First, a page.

What Is a Cost Center?
A cost center is a department within an organization that does not directly add to profit but still costs the organization money to operate. Cost centers only contribute to a company's profitability indirectly, unlike a profit center, which contributes to profitability directly through its actions. Managers of cost centers, such as human resource and research and development (R&D) departments are responsible for keeping their costs in line or below budget.
Cost centers aren’t always entire departments, where departments can have cost centers within them.
How a Cost Center Works
A cost center indirectly contributes to a company’s profit through operational efficiency, customer service or increasing product value. Cost centers help management utilize resources in smarter ways by having a greater understanding of how they are being used. Although cost centers contribute to revenues, it is impossible to discern the actual revenue generated. Any associated benefits or revenue-producing activities of these departments are disregarded for internal management purposes.
- A cost center is a department within an organization that does not directly add to profit but still costs money to operate, such as the accounting or IT departments.
- The main function of a cost center is to track expenses and it indirectly contributes to a company’s profit via customer service and enhanced product value, among others.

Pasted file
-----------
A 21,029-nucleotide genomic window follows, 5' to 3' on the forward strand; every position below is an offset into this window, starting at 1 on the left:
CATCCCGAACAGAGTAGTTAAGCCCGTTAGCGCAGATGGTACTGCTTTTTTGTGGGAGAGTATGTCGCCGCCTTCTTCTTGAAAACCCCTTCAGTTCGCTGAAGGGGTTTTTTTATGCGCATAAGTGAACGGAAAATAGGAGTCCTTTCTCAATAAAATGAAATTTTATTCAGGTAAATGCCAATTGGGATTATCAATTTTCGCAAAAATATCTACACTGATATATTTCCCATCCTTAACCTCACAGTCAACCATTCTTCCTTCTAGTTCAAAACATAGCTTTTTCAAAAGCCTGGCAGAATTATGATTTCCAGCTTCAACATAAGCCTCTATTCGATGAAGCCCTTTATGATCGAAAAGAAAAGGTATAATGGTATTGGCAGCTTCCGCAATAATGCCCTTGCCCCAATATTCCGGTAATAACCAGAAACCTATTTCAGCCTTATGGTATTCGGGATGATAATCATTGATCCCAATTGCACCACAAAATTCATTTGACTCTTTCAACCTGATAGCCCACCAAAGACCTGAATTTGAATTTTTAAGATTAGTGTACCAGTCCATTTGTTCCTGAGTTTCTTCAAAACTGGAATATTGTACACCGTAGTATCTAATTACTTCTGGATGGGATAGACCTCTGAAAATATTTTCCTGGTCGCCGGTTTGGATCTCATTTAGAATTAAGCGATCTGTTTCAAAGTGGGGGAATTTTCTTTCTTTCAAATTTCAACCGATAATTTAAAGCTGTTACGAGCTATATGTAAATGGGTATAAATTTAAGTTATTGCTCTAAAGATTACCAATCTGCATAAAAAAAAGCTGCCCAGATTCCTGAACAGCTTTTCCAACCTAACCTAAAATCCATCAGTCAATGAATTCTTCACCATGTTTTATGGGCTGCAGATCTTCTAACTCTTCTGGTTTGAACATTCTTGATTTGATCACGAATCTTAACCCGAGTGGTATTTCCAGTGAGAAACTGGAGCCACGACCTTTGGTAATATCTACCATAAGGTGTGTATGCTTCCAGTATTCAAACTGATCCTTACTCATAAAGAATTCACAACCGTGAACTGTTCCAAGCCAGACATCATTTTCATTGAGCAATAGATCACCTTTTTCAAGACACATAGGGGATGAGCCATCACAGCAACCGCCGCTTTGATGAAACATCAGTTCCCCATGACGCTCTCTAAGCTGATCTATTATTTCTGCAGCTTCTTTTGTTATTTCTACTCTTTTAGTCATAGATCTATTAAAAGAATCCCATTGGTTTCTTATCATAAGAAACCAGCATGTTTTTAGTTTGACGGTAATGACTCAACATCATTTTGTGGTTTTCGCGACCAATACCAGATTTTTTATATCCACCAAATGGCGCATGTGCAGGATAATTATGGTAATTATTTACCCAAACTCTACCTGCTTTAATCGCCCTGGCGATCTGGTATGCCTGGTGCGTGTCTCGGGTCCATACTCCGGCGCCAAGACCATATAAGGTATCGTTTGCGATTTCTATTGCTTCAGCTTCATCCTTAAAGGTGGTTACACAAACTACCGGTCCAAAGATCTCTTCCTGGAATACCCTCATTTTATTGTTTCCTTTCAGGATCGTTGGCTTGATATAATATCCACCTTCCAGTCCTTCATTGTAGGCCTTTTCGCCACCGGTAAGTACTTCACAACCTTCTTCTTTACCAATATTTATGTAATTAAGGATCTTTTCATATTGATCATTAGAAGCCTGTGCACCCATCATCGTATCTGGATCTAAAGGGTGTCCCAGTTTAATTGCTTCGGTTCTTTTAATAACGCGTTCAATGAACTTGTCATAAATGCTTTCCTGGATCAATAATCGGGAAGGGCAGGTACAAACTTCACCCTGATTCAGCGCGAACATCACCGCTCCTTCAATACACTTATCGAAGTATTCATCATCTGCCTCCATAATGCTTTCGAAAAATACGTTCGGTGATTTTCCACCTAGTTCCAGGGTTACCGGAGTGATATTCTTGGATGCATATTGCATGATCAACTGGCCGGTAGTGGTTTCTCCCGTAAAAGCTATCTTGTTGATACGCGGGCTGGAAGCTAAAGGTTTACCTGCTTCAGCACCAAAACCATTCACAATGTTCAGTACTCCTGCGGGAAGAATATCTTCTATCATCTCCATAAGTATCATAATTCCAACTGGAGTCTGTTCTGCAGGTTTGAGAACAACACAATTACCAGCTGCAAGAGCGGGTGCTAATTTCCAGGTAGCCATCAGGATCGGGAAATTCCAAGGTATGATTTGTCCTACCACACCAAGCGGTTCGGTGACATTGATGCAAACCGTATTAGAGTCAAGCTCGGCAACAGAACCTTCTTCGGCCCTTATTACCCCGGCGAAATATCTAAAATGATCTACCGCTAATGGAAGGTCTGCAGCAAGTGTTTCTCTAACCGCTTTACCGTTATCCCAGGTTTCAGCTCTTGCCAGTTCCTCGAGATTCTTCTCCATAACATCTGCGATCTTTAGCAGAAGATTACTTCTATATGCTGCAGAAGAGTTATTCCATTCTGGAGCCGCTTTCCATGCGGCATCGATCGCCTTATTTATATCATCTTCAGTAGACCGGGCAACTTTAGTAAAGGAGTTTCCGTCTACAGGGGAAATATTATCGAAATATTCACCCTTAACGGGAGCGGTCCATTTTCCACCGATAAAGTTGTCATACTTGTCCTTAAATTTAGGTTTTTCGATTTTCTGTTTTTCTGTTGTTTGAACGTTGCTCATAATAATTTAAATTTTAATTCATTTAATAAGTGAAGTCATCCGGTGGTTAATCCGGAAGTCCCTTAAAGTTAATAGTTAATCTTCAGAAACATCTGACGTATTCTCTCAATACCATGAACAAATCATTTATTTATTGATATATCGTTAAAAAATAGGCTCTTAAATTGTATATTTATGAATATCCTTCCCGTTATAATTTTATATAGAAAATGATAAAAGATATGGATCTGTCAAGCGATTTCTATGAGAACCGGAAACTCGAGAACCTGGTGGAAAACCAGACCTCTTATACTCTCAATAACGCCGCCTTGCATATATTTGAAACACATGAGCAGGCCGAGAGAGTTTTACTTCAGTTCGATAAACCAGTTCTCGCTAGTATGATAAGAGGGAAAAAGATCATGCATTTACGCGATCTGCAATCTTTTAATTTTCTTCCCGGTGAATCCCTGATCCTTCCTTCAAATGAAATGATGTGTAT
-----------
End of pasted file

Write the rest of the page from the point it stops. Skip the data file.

- The staff of a cost center is only responsible for the costs and does not bear any responsibility regarding revenue or investment decisions.
The main function of a cost center is to track expenses. The staff of a cost center is only responsible for the costs and does not bear any responsibility regarding revenue or investment decisions. Expense segmentation into cost centers allows for greater control of total costs. Accounting for resources at a finer level such as a cost center allows for more accurate forecasts and calculations based on future changes.
Cost centers provide metrics more relevant to internal reporting. Internal management utilizes cost center data to improve operational efficiency and maximize profit. External users of financial statements, including regulators, taxation authorities, investors and creditors, have little use for cost center data. For this reason, cost center accounting falls under managerial accounting, as opposed to financial or tax accounting.
Examples of Cost Centers
Cost centers include a company's accounting department, the information technology department and maintenance staff. Manufacturing entities typically have cost centers for each of the production departments as well as a cost center for quality control. The customer service center of an entity only generates costs such as salaries and telephone expenses. For this reason, it is a cost center.
Cost centers do not need to be as large as departments. In fact, a department may have multiple cost centers within it. A cost center may be any defined group in which management finds benefit in segregating the cost of the group. This may include an assembly line, a particular machine or a specific job. A major downside to having this fine level of detail is the heavy requirements of information tracking that potentially outweigh the benefits of the knowledge obtained.